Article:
The Holinshed Project

Holinshed Project Home

The Texts

Previous | Next

Compare 1577 edition: 1 Now after that the truce with the Scots was expired, which tooke end at the feast of All saints last past, the king sent the lord Iohn Segraue, Polydor. The lord Se|graue sẽt with an armie into Scotland. a right valiant knight (but not so circumspect in his gouern|ment as was necessarie) with a great armie into Scotland, to haue the rule of the land as lord war|den of the same: with him was ioined also Rafe Confreie, treasurer of the armie. These two cap|teins comming to the borders, Abington. Polydor. and hearing that the Scotishmen alreadie were in armes, they entered into Scotland, and in order of battell passed foorth to Edenburgh, and hearing nothing of their eni|mies which kept them still in the mounteins, they de|uided their armie into three seuerall battels, two of the which came behind the fore ward vnder the lea|ding of the said Rafe Confreie, the third (that is to say) the fore ward, the lord Segraue led himselfe, in such order that there was the distance of foure miles betwixt their lodgings. This they did to be the more plentiouslie serued of vittels.

Compare 1577 edition: 1 But the Scots vnderstanding this order of their enimies, became the more hardie, and therevpon ha|uing knowledge where the lord Segraue was lod|ged with his companie, a good way off from the other two parts of the armie, they hasted forwards in the night season, and came néere vnto the place where the same lord Segraue was incamped, a little before daie, making themselues readie to assaile the En|glishmen in their campe. But the lord Segraue hauing knowlege of their comming, though he was counselled by some of them that were about him, ei|ther to withdraw vnto the other battels, or else to send vnto them to come to his aid, he would follow neither of both the waies; but like a capteine more hardie than wise in this point, disposed his compa|nies which he had there in order to fight, and incoura|ging them to plaie the men, immediatlie vpon the rising of the sunne, and that his enimies approched, he caused the trumpets to sound to the battell, and gaue therewith the ouset.

Compare 1577 edition: 1 2 The fight was sore and doubtfull for a while, till the Englishmen ouercome with the multitude of their enimies began to be slaine on ech side, so that few es|caped by flight. To the number of twentie worthie knights were taken,The English men vanqui|shed by the Scots. with their capteine the said lord Segraue being sore wounded, but he was by chance rescued and deliuered out of the enimies hands, by certeine horssemen, which vnder the leading of the EEBO page image 312 lord Robert Neuell a right valiant knight (vpon hearing the noise of them that fled) came on the spurs out of the next campe to the succour of their fellowes. Abington. Rafe Cõfreie was slaine at this incoun|ter, as Abing|ton saith. Rafe Confreie after this mishap (as Polydor saith) brought backe the residue of the armie into Eng|land, not thinking it necessarie to attempt any fur|ther enterprise at that time against the enimies, ouer|matching him both in strength and number. This in|counter chanced on the first sundaie in Lent. ¶I re|member the Scotish chronicles conteine much more of this enterprise greatlie to their glorie, and more (haplie) than is true, as by conferring the place where they intreat of it, with this that I haue here exem|plified out of our writers it may well appeare. The earle Marshall hauing spent largelie whilest he stood in contention against the king, who was now ear|nestlie called vpon to repaie such summes of monie as he had borowed of his brother Iohn Bigod, N. Triuet. The earle Marshall re|signeth his lands vnto the king. who was verie rich by reason of such benefices and spiri|tuall liuings as he had in his hands, the earle bicause he had no children, to whom he might leaue his lands, meant to haue left them vnto his said brother: but when he saw him so importunate in calling for the debts which he owght him; he tooke such displeasure therewith, that to obteine the kings fauour, and to disappoint his brother of the inheritance, he gaue vnto the king all his possessions, vpon conditi|on that the king adding thereto other lands in value woorth a thousand markes by yeare, should restore them to him againe to inioy during his life, the re|mainder after his deceasse to come vnto the king, and further, the king should paie and discharge him of all his debts.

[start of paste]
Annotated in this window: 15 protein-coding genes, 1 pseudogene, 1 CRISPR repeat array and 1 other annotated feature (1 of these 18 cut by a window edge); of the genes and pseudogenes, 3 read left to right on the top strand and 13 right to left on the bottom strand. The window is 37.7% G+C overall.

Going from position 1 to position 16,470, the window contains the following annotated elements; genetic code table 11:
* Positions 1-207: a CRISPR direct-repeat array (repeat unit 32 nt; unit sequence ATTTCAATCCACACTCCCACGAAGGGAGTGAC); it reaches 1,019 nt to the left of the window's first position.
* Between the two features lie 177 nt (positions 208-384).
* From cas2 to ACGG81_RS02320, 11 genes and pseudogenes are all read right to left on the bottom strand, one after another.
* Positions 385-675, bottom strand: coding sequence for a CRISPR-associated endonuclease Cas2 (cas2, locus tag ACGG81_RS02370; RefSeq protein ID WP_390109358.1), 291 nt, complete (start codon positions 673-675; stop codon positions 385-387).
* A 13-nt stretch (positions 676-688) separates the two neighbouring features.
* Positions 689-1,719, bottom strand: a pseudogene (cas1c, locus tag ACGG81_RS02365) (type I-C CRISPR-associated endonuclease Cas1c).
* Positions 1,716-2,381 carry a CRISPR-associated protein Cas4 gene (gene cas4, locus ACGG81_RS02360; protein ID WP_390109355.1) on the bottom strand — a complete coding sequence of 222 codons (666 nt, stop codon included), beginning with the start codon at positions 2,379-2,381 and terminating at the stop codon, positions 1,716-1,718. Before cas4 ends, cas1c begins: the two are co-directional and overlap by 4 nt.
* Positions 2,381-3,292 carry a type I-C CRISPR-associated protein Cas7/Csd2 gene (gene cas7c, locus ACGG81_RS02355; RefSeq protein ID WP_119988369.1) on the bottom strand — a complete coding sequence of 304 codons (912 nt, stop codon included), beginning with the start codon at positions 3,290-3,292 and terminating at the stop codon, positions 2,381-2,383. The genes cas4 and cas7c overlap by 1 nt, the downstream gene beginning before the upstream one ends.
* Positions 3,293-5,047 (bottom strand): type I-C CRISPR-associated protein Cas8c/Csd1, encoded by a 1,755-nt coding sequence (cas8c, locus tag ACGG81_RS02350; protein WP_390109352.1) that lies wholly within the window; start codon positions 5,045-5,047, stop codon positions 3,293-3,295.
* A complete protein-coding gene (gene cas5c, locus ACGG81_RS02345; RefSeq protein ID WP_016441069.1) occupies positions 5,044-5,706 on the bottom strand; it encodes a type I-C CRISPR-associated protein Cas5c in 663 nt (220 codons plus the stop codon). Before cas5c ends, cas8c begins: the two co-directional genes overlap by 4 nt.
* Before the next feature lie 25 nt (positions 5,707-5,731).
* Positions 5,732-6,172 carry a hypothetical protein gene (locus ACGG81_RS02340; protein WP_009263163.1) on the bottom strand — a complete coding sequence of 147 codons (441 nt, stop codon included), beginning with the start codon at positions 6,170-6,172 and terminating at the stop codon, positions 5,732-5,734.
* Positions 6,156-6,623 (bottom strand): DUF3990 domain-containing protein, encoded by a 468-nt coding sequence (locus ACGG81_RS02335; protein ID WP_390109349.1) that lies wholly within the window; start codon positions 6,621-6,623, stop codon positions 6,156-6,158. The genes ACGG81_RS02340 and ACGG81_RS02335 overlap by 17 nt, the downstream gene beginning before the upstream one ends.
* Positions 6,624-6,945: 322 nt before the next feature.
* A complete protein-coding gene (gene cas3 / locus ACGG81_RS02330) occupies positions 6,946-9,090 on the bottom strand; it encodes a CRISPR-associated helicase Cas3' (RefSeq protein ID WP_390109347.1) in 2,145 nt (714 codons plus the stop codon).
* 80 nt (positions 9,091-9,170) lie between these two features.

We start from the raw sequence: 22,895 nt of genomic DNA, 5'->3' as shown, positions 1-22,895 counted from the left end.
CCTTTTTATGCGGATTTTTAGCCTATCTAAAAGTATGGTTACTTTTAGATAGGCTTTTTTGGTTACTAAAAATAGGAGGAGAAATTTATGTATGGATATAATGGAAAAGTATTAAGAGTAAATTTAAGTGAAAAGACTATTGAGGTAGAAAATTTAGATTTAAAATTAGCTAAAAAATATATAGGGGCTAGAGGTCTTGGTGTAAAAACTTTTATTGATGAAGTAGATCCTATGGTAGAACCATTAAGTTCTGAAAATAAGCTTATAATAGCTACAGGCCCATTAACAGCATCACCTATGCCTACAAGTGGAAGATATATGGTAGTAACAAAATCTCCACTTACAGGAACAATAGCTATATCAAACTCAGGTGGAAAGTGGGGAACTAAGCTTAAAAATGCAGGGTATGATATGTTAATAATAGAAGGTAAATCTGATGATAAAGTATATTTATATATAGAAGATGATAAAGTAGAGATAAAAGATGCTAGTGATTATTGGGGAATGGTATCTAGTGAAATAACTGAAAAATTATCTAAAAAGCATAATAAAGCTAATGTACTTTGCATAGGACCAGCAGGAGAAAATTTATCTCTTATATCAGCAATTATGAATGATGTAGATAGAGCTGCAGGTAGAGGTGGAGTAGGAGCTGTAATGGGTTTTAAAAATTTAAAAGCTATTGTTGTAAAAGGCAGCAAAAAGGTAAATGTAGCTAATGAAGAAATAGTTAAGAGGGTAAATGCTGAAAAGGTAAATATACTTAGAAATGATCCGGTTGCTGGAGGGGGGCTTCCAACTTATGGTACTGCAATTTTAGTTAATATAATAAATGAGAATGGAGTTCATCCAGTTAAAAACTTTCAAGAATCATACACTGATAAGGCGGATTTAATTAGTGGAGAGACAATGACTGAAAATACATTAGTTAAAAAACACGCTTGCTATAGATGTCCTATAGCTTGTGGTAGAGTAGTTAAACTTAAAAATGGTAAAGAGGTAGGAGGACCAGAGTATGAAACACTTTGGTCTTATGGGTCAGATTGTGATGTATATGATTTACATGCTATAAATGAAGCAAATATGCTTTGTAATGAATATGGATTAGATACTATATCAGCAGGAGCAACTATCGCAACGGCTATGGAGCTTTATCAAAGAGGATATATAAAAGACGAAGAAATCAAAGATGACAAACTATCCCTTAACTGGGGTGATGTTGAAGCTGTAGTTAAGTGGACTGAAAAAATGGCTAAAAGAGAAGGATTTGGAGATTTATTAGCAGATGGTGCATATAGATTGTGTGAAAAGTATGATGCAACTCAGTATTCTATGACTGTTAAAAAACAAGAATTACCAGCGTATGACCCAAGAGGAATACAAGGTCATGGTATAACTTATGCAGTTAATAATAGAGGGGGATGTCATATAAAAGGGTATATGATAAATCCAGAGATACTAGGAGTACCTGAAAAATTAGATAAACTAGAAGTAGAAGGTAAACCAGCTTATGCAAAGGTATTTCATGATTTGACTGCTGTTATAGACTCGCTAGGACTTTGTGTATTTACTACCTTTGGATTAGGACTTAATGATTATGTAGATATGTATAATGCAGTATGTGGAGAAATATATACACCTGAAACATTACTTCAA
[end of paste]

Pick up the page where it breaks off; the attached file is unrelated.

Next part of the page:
Previous | Next